1944 Massive Allied landings on the beaches of Normandy, France,
 marked the D-DAY invasion of Nazi-held Western Europe.
 
1985 Scientists at the University of California confirmed the presence
of a huge black hole at the center of the Milky Way.
 
June 6 is also National Yo-Yo Day
 
Book (1) says in "Yo-yo tricks-In honor of National Yo-Yo Day, invite your students to bring in their yo-yos and demonstrate tricks they can do. For an extra challenge, have the children write and illustrate the different steps involved.
 
It is also National Safe Boating Week (first week in June)
Book (1) says in "Rules for safe sports-Tell your (children) that National Safe Boating Week is a reminder for them to follow safety precautions when they're in boats. Then ask them to follow safety precautions when they're in boats. Then ask the kids to list other summer activities they plan to enjoy--for example, swimming, tennis, baseball, baking, horseback riding. Have the students brainstorm for safety rules that are important for each of their safe-sports rules. Display the posters... .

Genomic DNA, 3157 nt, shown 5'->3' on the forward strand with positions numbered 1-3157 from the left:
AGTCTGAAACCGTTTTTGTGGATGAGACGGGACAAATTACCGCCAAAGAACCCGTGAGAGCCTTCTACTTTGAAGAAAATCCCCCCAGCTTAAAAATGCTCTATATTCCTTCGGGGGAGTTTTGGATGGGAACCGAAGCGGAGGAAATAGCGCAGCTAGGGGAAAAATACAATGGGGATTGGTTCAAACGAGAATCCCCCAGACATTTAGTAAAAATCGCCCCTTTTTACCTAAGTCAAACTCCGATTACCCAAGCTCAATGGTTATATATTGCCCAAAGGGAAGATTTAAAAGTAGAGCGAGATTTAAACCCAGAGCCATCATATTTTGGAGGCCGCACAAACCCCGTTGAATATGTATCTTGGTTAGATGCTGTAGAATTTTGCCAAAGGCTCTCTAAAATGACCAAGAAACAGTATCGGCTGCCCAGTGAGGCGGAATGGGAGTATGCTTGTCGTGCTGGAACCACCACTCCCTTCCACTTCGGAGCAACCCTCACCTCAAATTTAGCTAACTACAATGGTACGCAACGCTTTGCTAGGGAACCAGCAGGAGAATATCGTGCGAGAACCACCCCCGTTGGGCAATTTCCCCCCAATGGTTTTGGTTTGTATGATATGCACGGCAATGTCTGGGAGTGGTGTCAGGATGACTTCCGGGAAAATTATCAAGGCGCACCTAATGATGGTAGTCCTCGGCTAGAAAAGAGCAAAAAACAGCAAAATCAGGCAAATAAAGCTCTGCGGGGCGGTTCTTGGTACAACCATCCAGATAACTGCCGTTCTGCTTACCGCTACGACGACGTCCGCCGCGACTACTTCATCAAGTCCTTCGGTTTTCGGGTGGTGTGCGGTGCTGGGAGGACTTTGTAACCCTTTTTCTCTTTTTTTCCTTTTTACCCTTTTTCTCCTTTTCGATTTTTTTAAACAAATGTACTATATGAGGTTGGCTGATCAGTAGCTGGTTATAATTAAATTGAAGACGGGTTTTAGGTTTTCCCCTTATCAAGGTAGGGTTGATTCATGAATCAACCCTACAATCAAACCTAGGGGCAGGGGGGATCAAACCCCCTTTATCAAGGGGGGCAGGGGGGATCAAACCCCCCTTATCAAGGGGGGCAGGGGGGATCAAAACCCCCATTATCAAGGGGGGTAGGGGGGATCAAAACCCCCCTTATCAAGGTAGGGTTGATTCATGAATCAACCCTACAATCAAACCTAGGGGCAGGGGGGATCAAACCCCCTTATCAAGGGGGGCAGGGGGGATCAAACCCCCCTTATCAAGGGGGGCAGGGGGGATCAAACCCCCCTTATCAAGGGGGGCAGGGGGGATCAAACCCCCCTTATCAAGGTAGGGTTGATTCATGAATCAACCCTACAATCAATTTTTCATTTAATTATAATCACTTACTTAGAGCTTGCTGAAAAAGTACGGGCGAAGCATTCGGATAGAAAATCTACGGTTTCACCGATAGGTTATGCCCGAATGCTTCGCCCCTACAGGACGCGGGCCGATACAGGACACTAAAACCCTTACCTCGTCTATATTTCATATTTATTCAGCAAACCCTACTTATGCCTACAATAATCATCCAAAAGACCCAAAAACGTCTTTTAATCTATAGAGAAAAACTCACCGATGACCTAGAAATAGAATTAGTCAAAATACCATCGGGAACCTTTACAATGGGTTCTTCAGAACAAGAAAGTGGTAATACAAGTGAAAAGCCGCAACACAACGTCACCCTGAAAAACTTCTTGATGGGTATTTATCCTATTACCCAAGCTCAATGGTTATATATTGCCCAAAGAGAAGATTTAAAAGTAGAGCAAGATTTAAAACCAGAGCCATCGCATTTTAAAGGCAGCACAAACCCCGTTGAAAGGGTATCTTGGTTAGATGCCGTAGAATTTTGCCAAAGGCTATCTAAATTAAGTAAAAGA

Book (57) uses LifeSavers to help teach safety and colors to younger children. This Unit is called "Be a LifeSaver by Lisa Crooks.
 
Introduction
Kids love to eat LifeSavorsª and they'll love the following activities even more. This unit on LifeSaversª can also be used as a spring-board for reinforcing basic safety rules.
  1. LifeSaversª can provide a hands-on experience for teaching fractions and parts. If you have ten LifeSaversª on the table and five are eaten, how many are left? What fraction is left? Can this be reduced?
  2. Plan a trip to the LifeSaversª factory. Starting from your state, what states would you pass through to get there? What kinds of transportation could you use? What would be the cost of using various types of transportation? How much would the entire trip cost if you were to include transportation, food, and lodging? This activity could be expanded, depending on the level of students.
  3. Candy is made in an assembly line. In (your home or somewhere) set up an assembly line to prepare a no-bake cookie or candy. Each (child) could be responsible for a specific duty. Discuss what would happen if one of the links in the assembly line broke down.
  4. Have the (children) design a LifeSaversª or other type of candy factory. They would need to explain the different machines that would be used in their factory and prepare a map showing where these machines are located in the plant.